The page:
So, when you compare antiques to collectibles, antiques stand the test of time. Their value remains stable. Collectibles, however, are priced more on a whim and their long term value is highly speculative. Implement caution when investing in collectibles as opposed to antiques.

* Antique HQ

Antique by definition is an item that is at least 100 years old. Vintage is a matter of opinion. Most people consider pre 1970 vintage, some say that vintage items are made before 1963 when Bar codes started showing up. Im 23 so to be honest I consider anything made before 1980 as vintage. 

 The actual Definition of the word "Collectible" is "Worth collecting; of interest to a collector". Baseball cards are "Collectible". Even some cards made in 2012 are "Collectible". The 2000 series of 911 coins for instance are collectible, and were collectible as soon as the became available to the public. The terms Vintage and Antique are completely different from Collectible. Vintage and antique refers to age, Collectible refers to a more of a worth or value. Really a knife made in 1895 is a Collectible and an Antique.because its over 100 years old and it has value to collectors.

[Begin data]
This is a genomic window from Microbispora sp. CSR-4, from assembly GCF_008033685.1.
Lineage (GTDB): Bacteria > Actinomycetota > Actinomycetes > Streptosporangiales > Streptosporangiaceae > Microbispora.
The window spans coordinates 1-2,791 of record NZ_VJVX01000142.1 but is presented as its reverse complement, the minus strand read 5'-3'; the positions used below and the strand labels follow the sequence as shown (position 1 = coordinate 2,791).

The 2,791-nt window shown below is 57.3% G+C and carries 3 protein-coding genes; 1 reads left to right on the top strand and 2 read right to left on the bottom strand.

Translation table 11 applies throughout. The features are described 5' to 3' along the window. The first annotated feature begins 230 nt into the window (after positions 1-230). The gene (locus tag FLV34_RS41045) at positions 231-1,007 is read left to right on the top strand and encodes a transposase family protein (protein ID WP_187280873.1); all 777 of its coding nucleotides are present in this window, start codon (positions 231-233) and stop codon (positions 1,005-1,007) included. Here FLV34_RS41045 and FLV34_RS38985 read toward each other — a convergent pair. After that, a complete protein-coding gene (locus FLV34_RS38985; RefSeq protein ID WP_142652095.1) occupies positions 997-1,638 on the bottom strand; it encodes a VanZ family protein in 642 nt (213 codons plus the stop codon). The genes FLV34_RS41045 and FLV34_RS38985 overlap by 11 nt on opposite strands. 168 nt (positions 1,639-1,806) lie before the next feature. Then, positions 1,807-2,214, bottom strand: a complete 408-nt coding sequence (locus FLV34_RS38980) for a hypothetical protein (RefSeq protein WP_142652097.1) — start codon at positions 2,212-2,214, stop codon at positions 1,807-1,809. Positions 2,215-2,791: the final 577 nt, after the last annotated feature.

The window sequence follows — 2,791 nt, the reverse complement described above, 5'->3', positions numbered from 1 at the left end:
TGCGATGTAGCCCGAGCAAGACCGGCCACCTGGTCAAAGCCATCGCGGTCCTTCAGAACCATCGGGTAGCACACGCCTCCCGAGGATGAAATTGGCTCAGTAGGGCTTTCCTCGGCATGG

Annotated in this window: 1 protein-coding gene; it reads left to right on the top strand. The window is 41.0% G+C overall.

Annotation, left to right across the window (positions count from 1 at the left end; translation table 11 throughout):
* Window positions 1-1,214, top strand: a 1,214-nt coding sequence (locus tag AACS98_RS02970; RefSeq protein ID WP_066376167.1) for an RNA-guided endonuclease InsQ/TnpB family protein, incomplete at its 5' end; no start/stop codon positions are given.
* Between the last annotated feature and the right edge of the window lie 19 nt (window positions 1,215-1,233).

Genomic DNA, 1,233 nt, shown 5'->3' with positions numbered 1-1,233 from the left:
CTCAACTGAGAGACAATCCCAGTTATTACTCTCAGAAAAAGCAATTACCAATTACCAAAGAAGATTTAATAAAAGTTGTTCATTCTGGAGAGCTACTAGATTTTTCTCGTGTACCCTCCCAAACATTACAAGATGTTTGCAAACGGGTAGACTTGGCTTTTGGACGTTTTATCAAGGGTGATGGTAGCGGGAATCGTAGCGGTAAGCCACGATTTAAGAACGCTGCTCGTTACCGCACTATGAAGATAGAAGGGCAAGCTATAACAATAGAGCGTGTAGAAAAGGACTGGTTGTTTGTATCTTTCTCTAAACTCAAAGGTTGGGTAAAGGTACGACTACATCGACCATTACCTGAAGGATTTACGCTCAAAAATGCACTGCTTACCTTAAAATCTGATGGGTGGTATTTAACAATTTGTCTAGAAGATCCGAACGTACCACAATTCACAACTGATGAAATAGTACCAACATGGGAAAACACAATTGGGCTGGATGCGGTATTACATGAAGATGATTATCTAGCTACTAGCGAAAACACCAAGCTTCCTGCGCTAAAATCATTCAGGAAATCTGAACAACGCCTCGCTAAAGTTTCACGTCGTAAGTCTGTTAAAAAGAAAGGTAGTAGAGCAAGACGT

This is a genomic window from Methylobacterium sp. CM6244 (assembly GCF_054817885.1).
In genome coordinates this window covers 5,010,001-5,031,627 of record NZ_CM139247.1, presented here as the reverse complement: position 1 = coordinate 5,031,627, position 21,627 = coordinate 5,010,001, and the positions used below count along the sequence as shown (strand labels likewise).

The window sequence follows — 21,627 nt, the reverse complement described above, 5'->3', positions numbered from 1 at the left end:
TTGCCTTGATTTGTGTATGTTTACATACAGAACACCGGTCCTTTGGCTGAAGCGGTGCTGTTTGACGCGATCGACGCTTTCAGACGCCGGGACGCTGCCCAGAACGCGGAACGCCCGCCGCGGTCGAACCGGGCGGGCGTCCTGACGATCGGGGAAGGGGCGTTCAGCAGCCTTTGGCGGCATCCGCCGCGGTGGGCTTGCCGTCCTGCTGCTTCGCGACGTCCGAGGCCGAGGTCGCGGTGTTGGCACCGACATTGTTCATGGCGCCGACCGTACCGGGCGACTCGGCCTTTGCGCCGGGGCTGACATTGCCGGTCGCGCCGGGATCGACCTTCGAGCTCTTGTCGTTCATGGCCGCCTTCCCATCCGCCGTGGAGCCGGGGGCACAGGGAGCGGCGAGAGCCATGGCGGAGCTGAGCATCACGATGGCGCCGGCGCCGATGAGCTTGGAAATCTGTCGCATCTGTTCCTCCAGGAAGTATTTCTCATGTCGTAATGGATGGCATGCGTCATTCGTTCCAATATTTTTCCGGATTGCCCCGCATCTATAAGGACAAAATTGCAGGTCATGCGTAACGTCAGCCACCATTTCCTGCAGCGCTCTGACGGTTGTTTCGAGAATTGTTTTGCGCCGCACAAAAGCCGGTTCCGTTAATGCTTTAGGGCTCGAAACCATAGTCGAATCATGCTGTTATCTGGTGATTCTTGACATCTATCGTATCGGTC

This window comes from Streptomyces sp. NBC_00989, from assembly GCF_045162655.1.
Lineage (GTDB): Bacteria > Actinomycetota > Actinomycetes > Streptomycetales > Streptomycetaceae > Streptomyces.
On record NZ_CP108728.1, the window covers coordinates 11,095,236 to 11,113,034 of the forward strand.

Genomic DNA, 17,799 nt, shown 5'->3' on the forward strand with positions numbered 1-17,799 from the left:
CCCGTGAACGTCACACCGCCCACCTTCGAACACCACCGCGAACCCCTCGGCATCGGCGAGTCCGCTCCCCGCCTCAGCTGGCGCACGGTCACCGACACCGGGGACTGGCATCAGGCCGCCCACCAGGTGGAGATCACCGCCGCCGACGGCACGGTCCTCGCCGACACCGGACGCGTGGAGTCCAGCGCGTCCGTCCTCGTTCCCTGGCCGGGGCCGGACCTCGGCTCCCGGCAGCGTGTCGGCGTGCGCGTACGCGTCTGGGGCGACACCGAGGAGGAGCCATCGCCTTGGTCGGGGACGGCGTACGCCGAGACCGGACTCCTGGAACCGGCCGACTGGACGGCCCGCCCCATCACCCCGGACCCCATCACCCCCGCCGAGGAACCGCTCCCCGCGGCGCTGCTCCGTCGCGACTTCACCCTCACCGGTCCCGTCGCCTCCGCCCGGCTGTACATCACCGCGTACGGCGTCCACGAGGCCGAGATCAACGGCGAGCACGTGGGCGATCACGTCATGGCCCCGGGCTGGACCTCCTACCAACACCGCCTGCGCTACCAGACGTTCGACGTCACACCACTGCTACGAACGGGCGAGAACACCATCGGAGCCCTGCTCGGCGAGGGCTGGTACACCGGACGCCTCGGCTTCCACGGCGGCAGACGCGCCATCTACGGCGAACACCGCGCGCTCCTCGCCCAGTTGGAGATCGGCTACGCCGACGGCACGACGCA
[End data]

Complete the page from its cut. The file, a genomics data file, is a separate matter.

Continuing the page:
I think what you said "meanings to you" goes a long way. For me Vintage is pre 60's, Antique would be closer to 1900's, but that's IMO. I am sure it is different for all. Those terms are thrown out a lot, and you have to make up your own mind about it. Just saying.

Vintage 25-99 yes
Antique 100+

LOL, Wayne. Thanks.

Wayne Revis said:

I would think the concept of "Antique" would be defined by the type of thing being described. An antique flower may be 2 days, steel pocket knife 25 years, steel trapper 10 years, stainless pocket knife 50 years, and a stainless diving knife 5 years and the like.. The condition of the knife is not considered but the quality of the item would affect or determine the condition of the knife when it has reached the antique stage. The whole concept can get quite muddy. The idea of "Vintage" would be determined by it's presence at or involvement in the emergence of the field the item is in. A modern survival knife may be "Vintage" to the survivalists but could never be called "Vintage" to knives in general. This brings up an interesting concept. "Vintage" items tend to be of less refined technology and quality than the perfected stages that come later which would limit their potential for becoming "Antique". It's just a mess aint it.??